Originally published September 10, 2013. Every story has pretty much been told. When it comes to supernatural horror, every concept and image has been exhausted. What sets the effective entries apart from the lot comes down to the filmmaker’s personal sensibility he injects into the material. James Wan’s The Conjuring doesn’t break any new ground yet I found myself invested in the family and fearing for their lives. That personal immersion made Wan’s first-rate theatrics all the scarier. Oculus, Co-Writer/Director Mike Flanagan’s follow-up to the impressive Absentia contains all those attributes…and more.
Traumatized siblings Kaylie and Tim Russell decide to take on an ancient, cursed mirror that was responsible for the death of their parents when they were children. The feature was inspired by his 2006 short, Oculus: Chapter 3 – The Man with the Plan which he also co-wrote and directed. I was initially skeptical going into this because of the whole killer mirror angle. The mediocrity of Alexandre Aja’s sole misstep, Mirrors was still fresh in my mind. 105 minutes later, I ate my words.
Elements of Oculus will look familiar to genre fans in some shape or form. What sets it apart from every other supernatural genre picture is the manner in which it tells its story. Flanagan daringly tackles two intercutting timelines from start to finish. He is aware how it may be tricky for an audience to follow so he methodically increases this technique slowly and slowly as the picture progresses. Flanagan allows us to get accustomed to this different way of watching a movie. Once the third act kicks in, Flanagan has successfully got the viewer accustomed to viewing dueling stories, so much so that he increases the intensity to the point that we’re watching the interjecting timelines practically from one shot to the next. It’s an overwhelming, whole new intensity I’ve never experienced before. What’s even more astounding is the fact there was zero confusion with the plot progression. I didn’t leave the film thinking there were logic gaps. Flanagan masterfully makes it all make sense at all times. At the same time he leaves just enough ambiguity at the end to make us theorize, as well as allowing the experience hauntingly linger with us long after it’s over.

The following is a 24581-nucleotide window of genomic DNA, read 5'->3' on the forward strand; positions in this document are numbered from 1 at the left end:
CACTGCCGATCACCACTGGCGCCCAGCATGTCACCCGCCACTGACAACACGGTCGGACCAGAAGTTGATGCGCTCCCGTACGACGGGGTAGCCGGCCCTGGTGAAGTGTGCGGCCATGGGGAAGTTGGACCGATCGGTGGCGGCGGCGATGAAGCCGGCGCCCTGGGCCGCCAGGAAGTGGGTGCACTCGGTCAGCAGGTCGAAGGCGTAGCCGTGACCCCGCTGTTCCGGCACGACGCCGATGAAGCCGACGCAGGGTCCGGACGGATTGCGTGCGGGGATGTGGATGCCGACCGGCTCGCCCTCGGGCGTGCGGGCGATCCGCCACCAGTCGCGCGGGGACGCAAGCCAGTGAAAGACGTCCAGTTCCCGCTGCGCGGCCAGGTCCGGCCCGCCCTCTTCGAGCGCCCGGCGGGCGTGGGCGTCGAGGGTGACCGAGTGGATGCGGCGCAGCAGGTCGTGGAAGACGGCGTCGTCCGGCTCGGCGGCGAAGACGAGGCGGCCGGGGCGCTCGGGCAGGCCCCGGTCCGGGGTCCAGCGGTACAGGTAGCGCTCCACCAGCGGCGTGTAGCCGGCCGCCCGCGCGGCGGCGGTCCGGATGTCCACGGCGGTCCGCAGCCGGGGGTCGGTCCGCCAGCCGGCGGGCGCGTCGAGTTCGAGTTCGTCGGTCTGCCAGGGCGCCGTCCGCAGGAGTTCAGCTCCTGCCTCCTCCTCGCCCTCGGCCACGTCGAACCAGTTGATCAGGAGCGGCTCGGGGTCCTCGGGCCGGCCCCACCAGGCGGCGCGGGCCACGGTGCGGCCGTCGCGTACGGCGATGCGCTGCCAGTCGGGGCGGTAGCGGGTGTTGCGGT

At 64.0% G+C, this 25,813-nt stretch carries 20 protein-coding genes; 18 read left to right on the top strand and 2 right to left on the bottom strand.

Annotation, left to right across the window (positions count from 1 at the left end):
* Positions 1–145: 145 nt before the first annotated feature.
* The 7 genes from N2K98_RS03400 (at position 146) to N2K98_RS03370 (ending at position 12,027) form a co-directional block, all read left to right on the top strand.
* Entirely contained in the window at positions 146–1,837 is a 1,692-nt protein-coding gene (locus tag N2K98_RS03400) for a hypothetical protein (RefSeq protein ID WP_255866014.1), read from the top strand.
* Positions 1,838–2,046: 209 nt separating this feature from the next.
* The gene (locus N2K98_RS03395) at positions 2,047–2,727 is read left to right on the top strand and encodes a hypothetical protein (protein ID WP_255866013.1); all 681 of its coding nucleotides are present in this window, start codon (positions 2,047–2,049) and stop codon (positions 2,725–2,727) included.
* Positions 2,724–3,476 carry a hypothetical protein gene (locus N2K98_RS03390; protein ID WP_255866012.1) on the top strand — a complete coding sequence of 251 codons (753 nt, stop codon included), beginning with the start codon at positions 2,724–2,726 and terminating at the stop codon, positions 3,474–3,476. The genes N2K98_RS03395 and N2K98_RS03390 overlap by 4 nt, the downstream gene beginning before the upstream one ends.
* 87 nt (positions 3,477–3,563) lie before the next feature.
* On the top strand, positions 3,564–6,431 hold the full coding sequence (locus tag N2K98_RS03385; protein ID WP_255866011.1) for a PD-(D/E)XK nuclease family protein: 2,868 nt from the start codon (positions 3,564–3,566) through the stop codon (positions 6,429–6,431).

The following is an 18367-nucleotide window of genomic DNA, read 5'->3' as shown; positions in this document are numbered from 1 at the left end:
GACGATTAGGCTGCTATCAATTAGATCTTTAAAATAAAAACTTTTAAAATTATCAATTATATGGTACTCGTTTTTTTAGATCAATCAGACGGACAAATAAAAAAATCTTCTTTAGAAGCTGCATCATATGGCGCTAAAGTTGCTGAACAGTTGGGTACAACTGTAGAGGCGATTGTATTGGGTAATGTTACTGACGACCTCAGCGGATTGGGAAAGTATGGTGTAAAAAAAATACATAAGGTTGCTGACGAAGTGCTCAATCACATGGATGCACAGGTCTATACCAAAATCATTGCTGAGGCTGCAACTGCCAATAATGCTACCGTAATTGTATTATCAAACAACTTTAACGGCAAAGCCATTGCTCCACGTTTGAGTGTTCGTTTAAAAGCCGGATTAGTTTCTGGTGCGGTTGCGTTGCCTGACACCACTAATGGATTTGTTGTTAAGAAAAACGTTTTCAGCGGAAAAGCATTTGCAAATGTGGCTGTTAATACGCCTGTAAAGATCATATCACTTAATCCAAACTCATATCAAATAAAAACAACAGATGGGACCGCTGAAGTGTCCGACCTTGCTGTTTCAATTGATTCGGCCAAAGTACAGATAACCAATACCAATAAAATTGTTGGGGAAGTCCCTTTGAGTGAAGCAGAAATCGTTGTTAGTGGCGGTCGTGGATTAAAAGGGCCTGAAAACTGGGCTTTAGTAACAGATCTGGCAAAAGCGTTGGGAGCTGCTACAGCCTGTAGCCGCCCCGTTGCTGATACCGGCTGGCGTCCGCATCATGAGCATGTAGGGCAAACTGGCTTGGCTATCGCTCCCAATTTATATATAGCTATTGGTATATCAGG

Flanagan keeps the violence to a minimum but whenever it does abrupt, it hits its maximum impact on the viewer. One reason for that is the well-developed relationship of the family. The cast which includes Sci-fi fan favorites Katee Sackhoff (Battleship Galactica) and Karen Gillan (Doctor Who) are totally convincing at every turn. They successfully ground the supernatural element. It was a quality I enjoyed in Absentia too. Flanagan seems to deeply care about his characters and getting the viewer connected on an emotional level which in turn makes the ride that much scarier. The tension builds beautifully, as the timelines begin to blur. The third act is made all the more terrifying and claustrophobic because of this mash-up. It’s uncharted territory when the audience has no clue where the film will go from edit to edit. It’s a revolutionary way in which to play out a horror set-piece.
It’s great to see more and more filmmakers resisting the use of CGI which has destroyed countless of supernatural horror films. Like Insidious, the ghosts here are played by actors. Any use of visual effects is kept invisible. Mike Flanagan has taken a huge leap to the forefront of today’s genre filmmakers. He proves that with imagination and care for the craft, originality can still happen when telling a familiar tale. The experience of watching Oculus is that of being caught in an unrelenting nightmare you just can’t wake up from. The best horror film I’ve seen in some time.
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